|Months to FI||166|
|Years to FI||13.75|
|Date to FI||2033-10-18|
|Current Withdrawal Rate||28.14%|
|Months of FI||42.63|
|Years of FI||3.5|
I have computed my expenses over the last 12 months (not counting this month). It gives me about 1.75 million CHF to save. Given my current Net Worth, I am missing about 1.5 million CHF. If you compute the ratio of your net worth and the target net worth, it gives you your FI ratio. Mine is a meager 15.15%.
You can also calculate an estimate of how many years you need to save this amount. I have computed my savings rate as the average of these twelve months. I am assuming a 5% annual rate of return, which is conservative. It gives me almost 14 years until I reach FI.
This result is not so bad since this will be before I am 50. And my primary goal is to become Financial Independent before I am 50. It seems I am on track to reach my goal!
Improvements for the calculation
My calculations are not entirely correct. First, I am still working on increasing our savings rate. My current income is also higher than it was on most of the twelve last months. Finally, I am also working on improving my expenses. The last twelve months include some pretty bad months.
Another important thing is that your expenses in retirement will likely be different from now. For instance, you will pay fewer taxes in retirement than what you pay now. But it is quite likely that your health expenses will go up. It is challenging to compute the costs you will have to pay in retirement.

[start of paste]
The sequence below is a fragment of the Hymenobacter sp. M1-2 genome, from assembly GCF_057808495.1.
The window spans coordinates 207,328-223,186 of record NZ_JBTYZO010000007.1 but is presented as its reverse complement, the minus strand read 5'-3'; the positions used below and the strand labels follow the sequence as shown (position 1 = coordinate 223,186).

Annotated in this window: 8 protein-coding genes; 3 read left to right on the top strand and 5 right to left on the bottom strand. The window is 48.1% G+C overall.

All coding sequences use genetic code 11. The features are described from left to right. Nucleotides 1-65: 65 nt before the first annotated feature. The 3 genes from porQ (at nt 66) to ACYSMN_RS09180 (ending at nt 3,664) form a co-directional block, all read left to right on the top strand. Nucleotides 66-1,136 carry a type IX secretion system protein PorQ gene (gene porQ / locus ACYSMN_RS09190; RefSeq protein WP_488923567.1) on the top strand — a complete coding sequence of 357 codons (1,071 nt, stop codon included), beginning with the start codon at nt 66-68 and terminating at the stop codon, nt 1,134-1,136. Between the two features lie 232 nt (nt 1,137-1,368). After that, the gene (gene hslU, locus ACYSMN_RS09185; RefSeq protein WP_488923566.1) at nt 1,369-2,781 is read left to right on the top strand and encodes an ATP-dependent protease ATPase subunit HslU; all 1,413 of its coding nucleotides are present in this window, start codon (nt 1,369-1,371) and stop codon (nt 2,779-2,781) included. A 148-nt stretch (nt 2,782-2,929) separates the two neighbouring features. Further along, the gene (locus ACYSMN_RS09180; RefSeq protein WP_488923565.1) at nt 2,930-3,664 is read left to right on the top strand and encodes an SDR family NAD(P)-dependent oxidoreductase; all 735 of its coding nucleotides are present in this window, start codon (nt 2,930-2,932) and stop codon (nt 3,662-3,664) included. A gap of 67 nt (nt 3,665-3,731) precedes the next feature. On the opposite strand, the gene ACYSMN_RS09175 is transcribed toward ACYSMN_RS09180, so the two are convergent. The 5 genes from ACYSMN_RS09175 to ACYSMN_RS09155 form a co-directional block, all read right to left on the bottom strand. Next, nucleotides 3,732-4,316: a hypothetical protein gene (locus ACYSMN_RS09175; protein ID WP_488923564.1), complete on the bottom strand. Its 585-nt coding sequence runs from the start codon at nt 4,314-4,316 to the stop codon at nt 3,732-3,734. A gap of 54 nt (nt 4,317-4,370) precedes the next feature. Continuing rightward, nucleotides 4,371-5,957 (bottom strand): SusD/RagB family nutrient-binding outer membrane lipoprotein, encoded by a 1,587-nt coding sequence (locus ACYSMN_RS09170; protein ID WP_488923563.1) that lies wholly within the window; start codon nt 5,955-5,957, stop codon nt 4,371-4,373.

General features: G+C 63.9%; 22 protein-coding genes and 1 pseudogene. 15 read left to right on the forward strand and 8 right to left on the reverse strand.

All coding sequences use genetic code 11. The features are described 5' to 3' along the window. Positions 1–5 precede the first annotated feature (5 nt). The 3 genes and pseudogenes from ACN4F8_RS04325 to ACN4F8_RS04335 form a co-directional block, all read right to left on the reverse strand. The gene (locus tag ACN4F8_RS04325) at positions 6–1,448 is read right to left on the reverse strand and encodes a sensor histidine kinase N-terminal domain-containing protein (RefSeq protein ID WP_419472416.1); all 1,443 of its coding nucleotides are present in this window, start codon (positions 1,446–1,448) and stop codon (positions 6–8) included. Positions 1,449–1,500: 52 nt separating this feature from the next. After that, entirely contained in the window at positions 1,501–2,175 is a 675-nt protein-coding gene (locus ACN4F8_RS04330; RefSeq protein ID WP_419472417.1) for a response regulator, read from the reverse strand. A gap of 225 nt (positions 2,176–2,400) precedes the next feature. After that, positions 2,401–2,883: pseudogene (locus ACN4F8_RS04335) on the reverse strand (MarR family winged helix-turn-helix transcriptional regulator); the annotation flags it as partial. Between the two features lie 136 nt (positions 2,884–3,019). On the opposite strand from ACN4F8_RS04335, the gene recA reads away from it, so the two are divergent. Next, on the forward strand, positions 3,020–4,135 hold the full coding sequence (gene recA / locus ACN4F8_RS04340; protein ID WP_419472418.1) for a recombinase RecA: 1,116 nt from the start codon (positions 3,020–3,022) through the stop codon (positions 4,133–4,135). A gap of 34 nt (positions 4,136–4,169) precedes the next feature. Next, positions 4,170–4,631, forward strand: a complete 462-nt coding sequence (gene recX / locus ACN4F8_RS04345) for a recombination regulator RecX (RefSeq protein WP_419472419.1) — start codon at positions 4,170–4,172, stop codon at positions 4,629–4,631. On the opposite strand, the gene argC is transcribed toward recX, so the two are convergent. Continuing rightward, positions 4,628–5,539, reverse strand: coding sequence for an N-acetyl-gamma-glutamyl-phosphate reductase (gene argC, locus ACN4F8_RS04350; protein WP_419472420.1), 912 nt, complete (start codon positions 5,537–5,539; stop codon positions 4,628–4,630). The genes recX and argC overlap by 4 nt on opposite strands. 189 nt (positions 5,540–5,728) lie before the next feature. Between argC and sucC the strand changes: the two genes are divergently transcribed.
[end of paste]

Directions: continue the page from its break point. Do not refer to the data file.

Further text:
There is another thing that we have not taken into account. The second pillar and the third pillar can only be taken out at the retirement age. For now, I include them in my net worth. But this money will only be used once I reach the official retirement age.
Also, the first pillar will give you a retirement pension. If you want a really accurate calculation, you will have to integrate many more factors. It means that from retirement age, some of your expenses will be covered by the first pillar. It would be the same in the United States with social security.
Improving your FI Ratio
Of course, now that you have this metric, it is essential to learn how to improve it. You may want to become financially free faster than the current predictions.
Of course, you can increase your net worth to increase your FI ratio. But it is not trivial to improve it. And this is not something that will happen in one day unless you play into the terrible odds of the lottery.
The first thing you should do to improve your FI ratio is reducing your FI Number. For this, you have to lower your expenses. All your yearly costs get multiplied by 100/SWR. If you plan on using the 4%, all your expenses are multiplied by 25. If you can cut your costs by 1000 USD per year, this is 25’000 USD that you do not need to save!
The second thing you can do to speed up your FI ratio is improving your income. Increasing your income will not directly increase it. But it will grow faster over the years. Of course, this is only true if you do increase your expenses. Do not fall into the trap of Lifestyle Creep.